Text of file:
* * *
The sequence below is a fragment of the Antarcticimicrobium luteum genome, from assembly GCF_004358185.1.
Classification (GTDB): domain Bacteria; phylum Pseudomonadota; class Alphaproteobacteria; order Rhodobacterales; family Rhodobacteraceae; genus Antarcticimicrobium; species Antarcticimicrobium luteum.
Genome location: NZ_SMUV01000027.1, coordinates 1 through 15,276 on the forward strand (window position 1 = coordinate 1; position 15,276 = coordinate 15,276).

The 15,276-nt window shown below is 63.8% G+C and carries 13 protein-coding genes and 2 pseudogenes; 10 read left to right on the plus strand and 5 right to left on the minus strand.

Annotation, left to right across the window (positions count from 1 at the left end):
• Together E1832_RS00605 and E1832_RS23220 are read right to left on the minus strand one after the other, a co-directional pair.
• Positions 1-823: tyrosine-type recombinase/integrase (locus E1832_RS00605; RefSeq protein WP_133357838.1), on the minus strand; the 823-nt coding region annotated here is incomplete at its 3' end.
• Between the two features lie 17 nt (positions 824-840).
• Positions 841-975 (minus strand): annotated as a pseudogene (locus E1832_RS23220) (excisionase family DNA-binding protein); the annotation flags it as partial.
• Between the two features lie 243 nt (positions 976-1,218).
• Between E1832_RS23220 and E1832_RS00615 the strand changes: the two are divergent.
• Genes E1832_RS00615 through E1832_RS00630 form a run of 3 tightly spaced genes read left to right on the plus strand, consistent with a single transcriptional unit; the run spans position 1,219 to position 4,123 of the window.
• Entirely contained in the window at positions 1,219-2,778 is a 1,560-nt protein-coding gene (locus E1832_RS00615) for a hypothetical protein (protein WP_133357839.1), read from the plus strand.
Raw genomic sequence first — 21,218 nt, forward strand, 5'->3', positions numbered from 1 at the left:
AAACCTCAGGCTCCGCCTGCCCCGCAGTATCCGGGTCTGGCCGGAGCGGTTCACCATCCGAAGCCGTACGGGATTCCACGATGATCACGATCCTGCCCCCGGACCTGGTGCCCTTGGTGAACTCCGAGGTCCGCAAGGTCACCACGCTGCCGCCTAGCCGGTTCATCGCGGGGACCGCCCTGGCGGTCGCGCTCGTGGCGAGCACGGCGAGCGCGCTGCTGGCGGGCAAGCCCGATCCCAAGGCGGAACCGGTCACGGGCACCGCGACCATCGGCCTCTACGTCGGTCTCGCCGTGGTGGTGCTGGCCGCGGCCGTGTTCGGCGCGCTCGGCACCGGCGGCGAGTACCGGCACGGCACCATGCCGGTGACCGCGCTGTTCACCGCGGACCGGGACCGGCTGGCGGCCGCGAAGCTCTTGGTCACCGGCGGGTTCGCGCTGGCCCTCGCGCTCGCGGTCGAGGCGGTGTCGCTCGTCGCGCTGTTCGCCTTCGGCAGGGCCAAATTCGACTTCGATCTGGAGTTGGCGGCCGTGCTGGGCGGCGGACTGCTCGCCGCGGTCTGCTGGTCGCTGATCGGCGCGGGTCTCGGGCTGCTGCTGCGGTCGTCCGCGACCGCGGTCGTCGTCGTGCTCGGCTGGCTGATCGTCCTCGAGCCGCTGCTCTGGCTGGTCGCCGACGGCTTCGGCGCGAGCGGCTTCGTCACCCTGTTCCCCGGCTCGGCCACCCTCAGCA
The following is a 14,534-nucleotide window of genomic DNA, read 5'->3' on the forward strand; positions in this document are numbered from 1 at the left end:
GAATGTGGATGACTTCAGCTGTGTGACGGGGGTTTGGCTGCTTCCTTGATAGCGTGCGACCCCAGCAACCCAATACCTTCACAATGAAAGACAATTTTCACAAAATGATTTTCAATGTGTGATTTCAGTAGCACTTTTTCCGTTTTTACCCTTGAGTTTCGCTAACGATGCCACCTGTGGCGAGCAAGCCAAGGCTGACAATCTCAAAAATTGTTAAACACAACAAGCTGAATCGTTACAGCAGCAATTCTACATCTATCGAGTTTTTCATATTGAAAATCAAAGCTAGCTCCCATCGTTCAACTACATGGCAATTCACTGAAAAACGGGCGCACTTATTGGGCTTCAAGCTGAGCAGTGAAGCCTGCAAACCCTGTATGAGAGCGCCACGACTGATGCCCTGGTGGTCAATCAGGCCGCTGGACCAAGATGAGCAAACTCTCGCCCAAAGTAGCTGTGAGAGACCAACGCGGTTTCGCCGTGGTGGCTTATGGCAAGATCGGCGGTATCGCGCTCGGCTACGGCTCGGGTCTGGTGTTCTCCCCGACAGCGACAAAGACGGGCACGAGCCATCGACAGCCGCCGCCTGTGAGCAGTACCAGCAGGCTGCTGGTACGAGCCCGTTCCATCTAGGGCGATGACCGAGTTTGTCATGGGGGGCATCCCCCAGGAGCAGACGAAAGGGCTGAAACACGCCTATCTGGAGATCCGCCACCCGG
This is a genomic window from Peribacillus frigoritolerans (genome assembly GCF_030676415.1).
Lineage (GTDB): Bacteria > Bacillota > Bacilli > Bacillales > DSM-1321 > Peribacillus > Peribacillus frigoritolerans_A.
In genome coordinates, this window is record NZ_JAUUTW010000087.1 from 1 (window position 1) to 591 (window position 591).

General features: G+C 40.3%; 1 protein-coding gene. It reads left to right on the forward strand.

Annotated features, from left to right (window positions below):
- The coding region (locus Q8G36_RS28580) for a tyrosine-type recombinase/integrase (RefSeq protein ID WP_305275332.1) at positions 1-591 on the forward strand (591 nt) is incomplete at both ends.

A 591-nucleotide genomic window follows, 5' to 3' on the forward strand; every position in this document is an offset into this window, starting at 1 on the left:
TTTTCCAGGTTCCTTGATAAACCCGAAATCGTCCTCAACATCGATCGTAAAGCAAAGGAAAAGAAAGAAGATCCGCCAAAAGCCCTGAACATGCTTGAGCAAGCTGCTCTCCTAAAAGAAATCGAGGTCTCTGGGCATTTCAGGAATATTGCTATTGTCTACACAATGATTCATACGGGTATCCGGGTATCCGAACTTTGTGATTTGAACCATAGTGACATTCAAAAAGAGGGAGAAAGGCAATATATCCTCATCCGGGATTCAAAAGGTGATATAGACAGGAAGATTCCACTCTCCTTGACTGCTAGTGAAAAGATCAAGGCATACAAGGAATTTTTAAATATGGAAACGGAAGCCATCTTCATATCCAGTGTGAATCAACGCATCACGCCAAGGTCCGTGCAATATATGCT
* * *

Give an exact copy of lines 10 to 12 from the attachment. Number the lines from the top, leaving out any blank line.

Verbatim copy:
• Between the two features lie 243 nt (positions 976-1,218).
• Between E1832_RS23220 and E1832_RS00615 the strand changes: the two are divergent.
• Genes E1832_RS00615 through E1832_RS00630 form a run of 3 tightly spaced genes read left to right on the plus strand, consistent with a single transcriptional unit; the run spans position 1,219 to position 4,123 of the window.